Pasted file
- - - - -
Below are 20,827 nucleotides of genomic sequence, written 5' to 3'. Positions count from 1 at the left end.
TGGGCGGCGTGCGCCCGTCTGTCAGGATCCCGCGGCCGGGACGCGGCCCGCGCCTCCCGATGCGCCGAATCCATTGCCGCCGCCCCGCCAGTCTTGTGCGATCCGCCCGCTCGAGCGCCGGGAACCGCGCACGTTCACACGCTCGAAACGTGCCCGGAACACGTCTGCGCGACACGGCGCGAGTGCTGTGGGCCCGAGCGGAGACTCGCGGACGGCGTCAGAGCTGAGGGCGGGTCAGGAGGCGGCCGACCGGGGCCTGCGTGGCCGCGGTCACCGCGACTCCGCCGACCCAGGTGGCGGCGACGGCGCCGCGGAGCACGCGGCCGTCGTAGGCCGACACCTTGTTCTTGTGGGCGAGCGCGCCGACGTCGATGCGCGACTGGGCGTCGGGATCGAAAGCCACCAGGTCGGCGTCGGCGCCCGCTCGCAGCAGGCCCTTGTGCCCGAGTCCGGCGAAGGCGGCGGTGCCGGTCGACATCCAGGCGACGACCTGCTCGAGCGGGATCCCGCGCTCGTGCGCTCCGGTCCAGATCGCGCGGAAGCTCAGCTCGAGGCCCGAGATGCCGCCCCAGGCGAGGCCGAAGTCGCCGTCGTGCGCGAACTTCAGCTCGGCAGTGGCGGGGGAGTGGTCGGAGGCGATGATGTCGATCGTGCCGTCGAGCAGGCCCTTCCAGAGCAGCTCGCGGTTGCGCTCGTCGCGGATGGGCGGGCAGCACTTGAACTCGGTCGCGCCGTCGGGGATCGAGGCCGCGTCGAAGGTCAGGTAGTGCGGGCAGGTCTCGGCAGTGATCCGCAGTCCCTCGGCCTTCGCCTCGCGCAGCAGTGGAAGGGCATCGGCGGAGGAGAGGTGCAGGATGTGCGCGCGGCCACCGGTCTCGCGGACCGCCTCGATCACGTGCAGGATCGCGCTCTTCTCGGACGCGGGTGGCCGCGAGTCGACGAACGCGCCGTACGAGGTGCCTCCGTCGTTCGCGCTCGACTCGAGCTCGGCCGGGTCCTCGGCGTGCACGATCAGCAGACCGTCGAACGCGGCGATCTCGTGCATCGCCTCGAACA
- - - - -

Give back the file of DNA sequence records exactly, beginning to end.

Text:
Below are 20,827 nucleotides of genomic sequence, written 5' to 3'. Positions count from 1 at the left end.
TGGGCGGCGTGCGCCCGTCTGTCAGGATCCCGCGGCCGGGACGCGGCCCGCGCCTCCCGATGCGCCGAATCCATTGCCGCCGCCCCGCCAGTCTTGTGCGATCCGCCCGCTCGAGCGCCGGGAACCGCGCACGTTCACACGCTCGAAACGTGCCCGGAACACGTCTGCGCGACACGGCGCGAGTGCTGTGGGCCCGAGCGGAGACTCGCGGACGGCGTCAGAGCTGAGGGCGGGTCAGGAGGCGGCCGACCGGGGCCTGCGTGGCCGCGGTCACCGCGACTCCGCCGACCCAGGTGGCGGCGACGGCGCCGCGGAGCACGCGGCCGTCGTAGGCCGACACCTTGTTCTTGTGGGCGAGCGCGCCGACGTCGATGCGCGACTGGGCGTCGGGATCGAAAGCCACCAGGTCGGCGTCGGCGCCCGCTCGCAGCAGGCCCTTGTGCCCGAGTCCGGCGAAGGCGGCGGTGCCGGTCGACATCCAGGCGACGACCTGCTCGAGCGGGATCCCGCGCTCGTGCGCTCCGGTCCAGATCGCGCGGAAGCTCAGCTCGAGGCCCGAGATGCCGCCCCAGGCGAGGCCGAAGTCGCCGTCGTGCGCGAACTTCAGCTCGGCAGTGGCGGGGGAGTGGTCGGAGGCGATGATGTCGATCGTGCCGTCGAGCAGGCCCTTCCAGAGCAGCTCGCGGTTGCGCTCGTCGCGGATGGGCGGGCAGCACTTGAACTCGGTCGCGCCGTCGGGGATCGAGGCCGCGTCGAAGGTCAGGTAGTGCGGGCAGGTCTCGGCAGTGATCCGCAGTCCCTCGGCCTTCGCCTCGCGCAGCAGTGGAAGGGCATCGGCGGAGGAGAGGTGCAGGATGTGCGCGCGGCCACCGGTCTCGCGGACCGCCTCGATCACGTGCAGGATCGCGCTCTTCTCGGACGCGGGTGGCCGCGAGTCGACGAACGCGCCGTACGAGGTGCCTCCGTCGTTCGCGCTCGACTCGAGCTCGGCCGGGTCCTCGGCGTGCACGATCAGCAGACCGTCGAACGCGGCGATCTCGTGCATCGCCTCGAACA